The founder of a UK-founded technology company expects it to grow 100% this year following a ‘hard pivot’ from hardware to software.
Dan Bladen founded Chargifi in 2013 after he and wife Jessica constantly ran out of power for their devices while travelling the world. Its Internet of Things platform offered wireless charging for devices such as smartphones and drones in workplaces and public venues.
Soon after moving his family and the company headquarters out to Silicon Valley, the COVID-19 pandemic and global move to working from home wiped out its revenues – leading to some tough decisions and a pivot which gave birth to its current software-as-a-service platform.
You can read the full story of the pivot at the TechBlast link below.
Rebranded as Kadence in October 2021, the new solution helps manage people and spaces for companies looking to get the most out of hybrid working.
“We essentially pivoted a hardware company into a SaaS company over the pandemic: our revenue went to zero and now we have over 200 customers,” Bladen tells BusinessCloud. “I expect us to grow by more than 100% this year.”
Bladen has high hopes for the app, developed following a fresh $4.5 million funding injection led by London VC Hambro Perks.
Huge hybrid opportunity
“My belief is that there are three workplace apps every employee has on their phone: email, a messenger app and Teams. There is going to be a fourth: for managing hybrid working. We think that’s a huge opportunity,” he explains.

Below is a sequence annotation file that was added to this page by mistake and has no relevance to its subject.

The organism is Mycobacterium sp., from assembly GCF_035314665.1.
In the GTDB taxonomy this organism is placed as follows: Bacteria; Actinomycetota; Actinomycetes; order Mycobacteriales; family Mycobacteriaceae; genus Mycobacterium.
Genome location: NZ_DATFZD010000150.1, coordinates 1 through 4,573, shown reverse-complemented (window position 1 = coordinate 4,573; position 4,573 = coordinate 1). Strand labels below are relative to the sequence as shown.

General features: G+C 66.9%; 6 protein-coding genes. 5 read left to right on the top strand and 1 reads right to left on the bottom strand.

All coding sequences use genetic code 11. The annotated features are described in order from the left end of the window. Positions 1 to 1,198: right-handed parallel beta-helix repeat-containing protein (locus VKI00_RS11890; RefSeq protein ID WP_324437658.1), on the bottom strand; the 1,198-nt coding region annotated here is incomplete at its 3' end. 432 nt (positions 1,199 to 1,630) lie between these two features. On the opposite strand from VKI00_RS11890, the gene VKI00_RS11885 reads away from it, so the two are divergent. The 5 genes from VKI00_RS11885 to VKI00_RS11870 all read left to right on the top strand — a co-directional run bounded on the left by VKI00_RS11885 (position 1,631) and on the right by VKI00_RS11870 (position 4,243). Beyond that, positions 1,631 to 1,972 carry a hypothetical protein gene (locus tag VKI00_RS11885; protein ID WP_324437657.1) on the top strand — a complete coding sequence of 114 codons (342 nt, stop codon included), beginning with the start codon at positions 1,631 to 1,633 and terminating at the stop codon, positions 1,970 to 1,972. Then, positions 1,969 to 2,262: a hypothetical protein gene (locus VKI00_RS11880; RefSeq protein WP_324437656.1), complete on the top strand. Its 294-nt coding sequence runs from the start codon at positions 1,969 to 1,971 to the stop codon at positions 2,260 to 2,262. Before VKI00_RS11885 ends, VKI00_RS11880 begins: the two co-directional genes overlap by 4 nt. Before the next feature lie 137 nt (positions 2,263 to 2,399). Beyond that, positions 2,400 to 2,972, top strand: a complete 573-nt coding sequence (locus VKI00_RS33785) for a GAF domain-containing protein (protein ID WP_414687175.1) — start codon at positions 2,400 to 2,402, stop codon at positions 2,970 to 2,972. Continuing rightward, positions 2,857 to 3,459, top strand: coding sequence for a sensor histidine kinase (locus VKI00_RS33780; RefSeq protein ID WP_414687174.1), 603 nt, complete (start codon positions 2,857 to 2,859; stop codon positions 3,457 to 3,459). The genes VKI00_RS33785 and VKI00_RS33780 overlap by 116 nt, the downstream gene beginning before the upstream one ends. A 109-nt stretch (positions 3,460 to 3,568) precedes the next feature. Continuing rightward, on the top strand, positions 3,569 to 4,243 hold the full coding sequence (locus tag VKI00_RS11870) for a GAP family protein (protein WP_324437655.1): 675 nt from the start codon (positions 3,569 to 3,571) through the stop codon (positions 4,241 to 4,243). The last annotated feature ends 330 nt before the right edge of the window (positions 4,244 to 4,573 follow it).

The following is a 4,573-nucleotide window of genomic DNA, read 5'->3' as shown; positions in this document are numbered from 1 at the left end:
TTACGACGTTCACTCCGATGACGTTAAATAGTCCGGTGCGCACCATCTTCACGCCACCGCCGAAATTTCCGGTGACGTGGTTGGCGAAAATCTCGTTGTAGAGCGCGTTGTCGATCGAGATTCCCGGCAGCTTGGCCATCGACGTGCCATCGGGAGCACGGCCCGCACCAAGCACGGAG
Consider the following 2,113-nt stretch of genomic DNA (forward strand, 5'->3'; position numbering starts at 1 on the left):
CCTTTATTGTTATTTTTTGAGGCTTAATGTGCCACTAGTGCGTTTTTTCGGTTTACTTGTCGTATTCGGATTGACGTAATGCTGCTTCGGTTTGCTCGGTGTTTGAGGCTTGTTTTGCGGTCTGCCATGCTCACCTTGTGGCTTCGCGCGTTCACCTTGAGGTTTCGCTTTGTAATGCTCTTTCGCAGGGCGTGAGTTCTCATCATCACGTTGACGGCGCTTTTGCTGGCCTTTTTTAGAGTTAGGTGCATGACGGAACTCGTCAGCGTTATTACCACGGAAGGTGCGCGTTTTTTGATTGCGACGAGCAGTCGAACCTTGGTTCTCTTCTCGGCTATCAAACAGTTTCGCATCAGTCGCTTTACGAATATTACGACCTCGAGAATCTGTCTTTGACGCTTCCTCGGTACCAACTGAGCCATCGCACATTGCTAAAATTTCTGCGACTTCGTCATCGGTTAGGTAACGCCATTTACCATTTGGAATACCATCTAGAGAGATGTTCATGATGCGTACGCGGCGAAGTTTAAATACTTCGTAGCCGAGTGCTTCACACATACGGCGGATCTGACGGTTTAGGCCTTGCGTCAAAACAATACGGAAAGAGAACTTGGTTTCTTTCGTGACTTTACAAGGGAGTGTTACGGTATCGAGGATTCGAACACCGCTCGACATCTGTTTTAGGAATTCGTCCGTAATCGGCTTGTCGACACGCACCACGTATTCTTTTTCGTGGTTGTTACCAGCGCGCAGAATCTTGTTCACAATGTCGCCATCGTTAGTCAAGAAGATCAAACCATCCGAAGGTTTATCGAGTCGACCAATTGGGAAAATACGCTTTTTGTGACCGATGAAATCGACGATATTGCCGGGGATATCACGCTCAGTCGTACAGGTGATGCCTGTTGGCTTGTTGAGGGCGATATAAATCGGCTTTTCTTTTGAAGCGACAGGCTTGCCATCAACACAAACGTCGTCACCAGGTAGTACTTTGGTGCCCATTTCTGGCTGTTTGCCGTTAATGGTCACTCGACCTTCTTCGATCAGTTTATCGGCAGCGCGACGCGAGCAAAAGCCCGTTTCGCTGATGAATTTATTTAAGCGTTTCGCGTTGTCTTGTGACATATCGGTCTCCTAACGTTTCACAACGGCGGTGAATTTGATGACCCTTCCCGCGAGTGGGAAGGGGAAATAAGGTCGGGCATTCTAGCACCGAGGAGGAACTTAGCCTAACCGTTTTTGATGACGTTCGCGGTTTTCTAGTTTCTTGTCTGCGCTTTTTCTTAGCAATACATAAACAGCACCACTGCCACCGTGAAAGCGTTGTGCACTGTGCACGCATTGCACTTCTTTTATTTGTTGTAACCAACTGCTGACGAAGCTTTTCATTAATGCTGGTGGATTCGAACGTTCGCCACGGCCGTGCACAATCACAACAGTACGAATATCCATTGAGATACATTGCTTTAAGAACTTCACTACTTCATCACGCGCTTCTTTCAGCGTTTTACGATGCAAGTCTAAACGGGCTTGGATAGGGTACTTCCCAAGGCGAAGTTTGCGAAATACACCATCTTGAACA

“Using our app, you can see when your team is going to be heading into the workplace; their schedules and where they are sat; the different amenities which are available; and book a specific space in any office.
“If I’m in a suburban environment, I might want to book my parking there as well. I can confirm that booking and share it on Slack, on Teams or on email with any of my colleagues.”
Bladen says Kadence’s competitors are focused on visitor management, booking rooms and booking desks, rather than the “web of relationships” essential to any high-performing company.
“Cracking hybrid is all about cracking rhythms: we aim to help people get into a rhythm for themselves, for their families and also for their colleagues. We feel like we’re building an operating system for hybrid,” he explains.
“If I know when my product team is coming in, I can plot a flight plan for them; if I’m in the marketing team, I can tag myself in with the head of product to touch base the week before a key product launch.
“Some customers have gone from one desk per person to 0.6 desks per person. And so they need these rhythms, these cadences to even manage capacity now.”
As well as California’s Bay Area, Kadence has teams in London, Belfast and Salt Lake City, alongside remote-based employees. As such, it is very much an early adopter of its own app.
“Our global team meets maybe once a week, sometimes twice a week, to figure out what to do – and then we go away and do the work essentially. That’s just super productive,” Bladen says.
“The office is gone. The platform for work is now your working week: whatever your working week is, that time is the platform, not the place it is carried out.
“The office, therefore, is in that toolkit layer – in the ‘how’ layer, not in the ‘where’ layer. And so you go to the office for a particular type of work: collaboration, cohesion, culture, whiteboarding, quick decisions, onboarding, training.”